It's simple. Learning management begins and ends with a learning activity. Set the expectation and then build the skill to meet that expectation.
With Shift iQ you:
  1. Define a skills development plan in terms of organizational expectations, industry best practices, and/or government regulations
  2. Deliver those expectations to the individuals within your organization (specifically) and within your industry (generally)
  3. Provide the knowledge and the tools people need to follow your plan, building and improving their skills
  4. Track and measure progress made by individuals, teams, departments, organizations, and industries
... all in one place, and within a framework that is simple to understand and flexible to meet the needs of a changing environment. You can imagine the possibilities, of course, with endless scalability and extensibility at your fingertips.

Boxes inside boxes inside boxes...

Can we use Shift iQ to manage occupational profiles? Yes, absolutely. Just remember: an occupational profile is itself nothing more (or less) than another learning activity. Depending on the needs of your organization, this might take the form of a simple 'elemental' learning activity — or it might take the form of a complex 'compound' learning activity assembled from collections of subordinate activities.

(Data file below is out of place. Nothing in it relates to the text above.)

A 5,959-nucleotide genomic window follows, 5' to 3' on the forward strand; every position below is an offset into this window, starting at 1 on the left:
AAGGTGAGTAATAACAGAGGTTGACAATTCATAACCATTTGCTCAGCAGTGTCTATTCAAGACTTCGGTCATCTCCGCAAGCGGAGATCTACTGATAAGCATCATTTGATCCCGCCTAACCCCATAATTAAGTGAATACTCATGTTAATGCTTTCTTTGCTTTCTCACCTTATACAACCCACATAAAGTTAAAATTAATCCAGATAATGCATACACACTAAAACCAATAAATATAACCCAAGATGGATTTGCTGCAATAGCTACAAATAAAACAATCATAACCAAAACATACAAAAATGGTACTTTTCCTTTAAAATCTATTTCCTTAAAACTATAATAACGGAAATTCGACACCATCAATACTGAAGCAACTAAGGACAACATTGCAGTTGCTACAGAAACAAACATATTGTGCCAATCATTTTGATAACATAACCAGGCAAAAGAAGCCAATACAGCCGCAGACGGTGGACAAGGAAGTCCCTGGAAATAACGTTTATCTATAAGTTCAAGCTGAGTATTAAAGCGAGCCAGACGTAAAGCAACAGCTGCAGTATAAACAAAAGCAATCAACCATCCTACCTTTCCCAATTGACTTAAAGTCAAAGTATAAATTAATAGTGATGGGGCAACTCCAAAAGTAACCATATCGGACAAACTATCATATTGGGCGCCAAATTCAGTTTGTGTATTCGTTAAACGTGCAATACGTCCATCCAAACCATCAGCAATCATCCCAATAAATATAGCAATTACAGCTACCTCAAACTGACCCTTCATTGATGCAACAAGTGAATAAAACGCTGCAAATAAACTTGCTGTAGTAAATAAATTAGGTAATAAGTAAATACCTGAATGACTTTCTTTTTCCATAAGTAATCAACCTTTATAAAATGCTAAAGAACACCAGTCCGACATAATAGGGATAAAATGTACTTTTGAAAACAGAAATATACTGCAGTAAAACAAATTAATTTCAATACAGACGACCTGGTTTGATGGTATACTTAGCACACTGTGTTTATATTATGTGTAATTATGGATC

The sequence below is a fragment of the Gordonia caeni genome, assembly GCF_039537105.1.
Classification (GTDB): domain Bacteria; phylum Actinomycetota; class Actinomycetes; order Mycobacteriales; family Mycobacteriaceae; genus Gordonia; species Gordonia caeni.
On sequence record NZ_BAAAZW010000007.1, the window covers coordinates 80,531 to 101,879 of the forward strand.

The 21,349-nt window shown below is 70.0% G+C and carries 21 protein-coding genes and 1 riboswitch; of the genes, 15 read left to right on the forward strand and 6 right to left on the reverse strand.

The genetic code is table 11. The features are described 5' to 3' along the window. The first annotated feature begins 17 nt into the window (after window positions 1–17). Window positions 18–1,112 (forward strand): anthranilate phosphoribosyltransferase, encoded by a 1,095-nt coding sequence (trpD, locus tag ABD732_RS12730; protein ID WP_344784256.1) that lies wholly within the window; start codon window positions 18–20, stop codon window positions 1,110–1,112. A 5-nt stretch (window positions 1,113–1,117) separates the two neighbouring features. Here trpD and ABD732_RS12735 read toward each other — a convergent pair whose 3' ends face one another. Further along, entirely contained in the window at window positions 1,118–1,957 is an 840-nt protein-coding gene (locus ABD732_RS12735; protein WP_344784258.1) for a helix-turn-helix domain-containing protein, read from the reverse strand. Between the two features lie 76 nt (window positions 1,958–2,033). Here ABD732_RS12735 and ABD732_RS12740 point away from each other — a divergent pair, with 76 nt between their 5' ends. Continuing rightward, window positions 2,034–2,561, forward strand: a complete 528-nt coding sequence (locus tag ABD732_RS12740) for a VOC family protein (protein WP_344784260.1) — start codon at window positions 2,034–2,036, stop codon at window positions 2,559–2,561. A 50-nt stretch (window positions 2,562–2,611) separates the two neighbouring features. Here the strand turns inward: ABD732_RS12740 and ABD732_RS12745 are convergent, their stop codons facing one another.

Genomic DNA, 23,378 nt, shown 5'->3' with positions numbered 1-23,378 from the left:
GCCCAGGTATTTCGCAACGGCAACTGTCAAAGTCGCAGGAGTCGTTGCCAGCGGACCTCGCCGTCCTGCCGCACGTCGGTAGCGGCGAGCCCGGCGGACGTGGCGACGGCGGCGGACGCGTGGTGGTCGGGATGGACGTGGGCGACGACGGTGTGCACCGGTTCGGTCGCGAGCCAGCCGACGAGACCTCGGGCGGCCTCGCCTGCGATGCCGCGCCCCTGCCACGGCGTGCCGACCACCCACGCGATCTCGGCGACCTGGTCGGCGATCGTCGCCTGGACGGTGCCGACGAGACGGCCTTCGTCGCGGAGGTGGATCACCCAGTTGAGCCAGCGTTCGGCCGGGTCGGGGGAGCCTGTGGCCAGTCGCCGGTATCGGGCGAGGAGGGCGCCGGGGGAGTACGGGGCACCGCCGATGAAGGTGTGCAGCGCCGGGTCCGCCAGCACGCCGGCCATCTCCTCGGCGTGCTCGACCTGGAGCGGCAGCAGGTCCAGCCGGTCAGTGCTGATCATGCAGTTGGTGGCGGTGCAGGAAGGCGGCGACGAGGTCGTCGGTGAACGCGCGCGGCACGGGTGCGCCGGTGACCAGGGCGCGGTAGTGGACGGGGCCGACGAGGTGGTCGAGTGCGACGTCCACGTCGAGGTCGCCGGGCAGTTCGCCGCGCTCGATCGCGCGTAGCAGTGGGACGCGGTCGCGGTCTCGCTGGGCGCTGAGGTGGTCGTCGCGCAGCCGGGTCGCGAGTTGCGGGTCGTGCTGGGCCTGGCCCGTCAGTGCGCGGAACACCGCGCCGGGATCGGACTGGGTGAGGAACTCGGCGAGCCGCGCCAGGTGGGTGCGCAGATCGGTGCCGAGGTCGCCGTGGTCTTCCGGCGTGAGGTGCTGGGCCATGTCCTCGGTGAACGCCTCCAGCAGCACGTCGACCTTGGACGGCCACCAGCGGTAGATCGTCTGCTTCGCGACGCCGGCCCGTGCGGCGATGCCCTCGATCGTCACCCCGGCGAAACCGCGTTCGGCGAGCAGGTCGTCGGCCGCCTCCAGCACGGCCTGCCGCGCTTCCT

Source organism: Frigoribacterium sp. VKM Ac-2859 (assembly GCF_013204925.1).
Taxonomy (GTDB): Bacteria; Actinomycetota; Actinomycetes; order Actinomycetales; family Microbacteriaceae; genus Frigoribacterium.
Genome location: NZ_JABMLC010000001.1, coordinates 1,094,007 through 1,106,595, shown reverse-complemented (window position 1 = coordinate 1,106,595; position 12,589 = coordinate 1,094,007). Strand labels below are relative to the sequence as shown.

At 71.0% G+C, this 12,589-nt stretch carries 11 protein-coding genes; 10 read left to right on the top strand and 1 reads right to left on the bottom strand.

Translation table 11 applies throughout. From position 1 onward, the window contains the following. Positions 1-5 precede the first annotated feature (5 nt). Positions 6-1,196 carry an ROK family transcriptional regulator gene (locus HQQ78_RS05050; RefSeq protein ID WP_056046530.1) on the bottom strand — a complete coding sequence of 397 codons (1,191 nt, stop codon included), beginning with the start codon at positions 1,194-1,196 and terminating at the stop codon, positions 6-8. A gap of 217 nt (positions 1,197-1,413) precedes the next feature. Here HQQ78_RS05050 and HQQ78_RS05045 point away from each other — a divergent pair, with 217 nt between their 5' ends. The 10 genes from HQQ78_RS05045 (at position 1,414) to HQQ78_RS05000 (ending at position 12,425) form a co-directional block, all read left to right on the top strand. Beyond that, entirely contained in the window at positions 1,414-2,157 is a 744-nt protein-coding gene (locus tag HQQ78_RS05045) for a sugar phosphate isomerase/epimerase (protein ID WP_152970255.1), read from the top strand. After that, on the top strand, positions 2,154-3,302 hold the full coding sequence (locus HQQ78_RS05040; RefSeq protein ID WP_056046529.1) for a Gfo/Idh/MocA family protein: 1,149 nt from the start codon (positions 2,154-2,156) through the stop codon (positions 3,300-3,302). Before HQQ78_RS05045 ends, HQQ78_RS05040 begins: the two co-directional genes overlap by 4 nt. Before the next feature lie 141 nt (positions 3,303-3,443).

In fact, we can use Shift iQ to manage any number of compound learning activities, including competency assessments, learning curriculum milestones, national occupational standards, job positions, career progression ladders, accreditation programs, and formal academic certifications.
Remember that learning activities can be shared, too. This enables teams and departments and organizations and governments to manage sets of common 'shared' expectations (in addition to unique 'private' expectations), with regard to their skills development. After all, learning activities which have been satisfied in one context and in one environment might be equally applicable in others.
So, is Shift iQ still an LMS? The short answer is still Yes... more than ever. In fact, our customers tell us this is true in a way that simply doesn't hold for any other learning management system on the market today.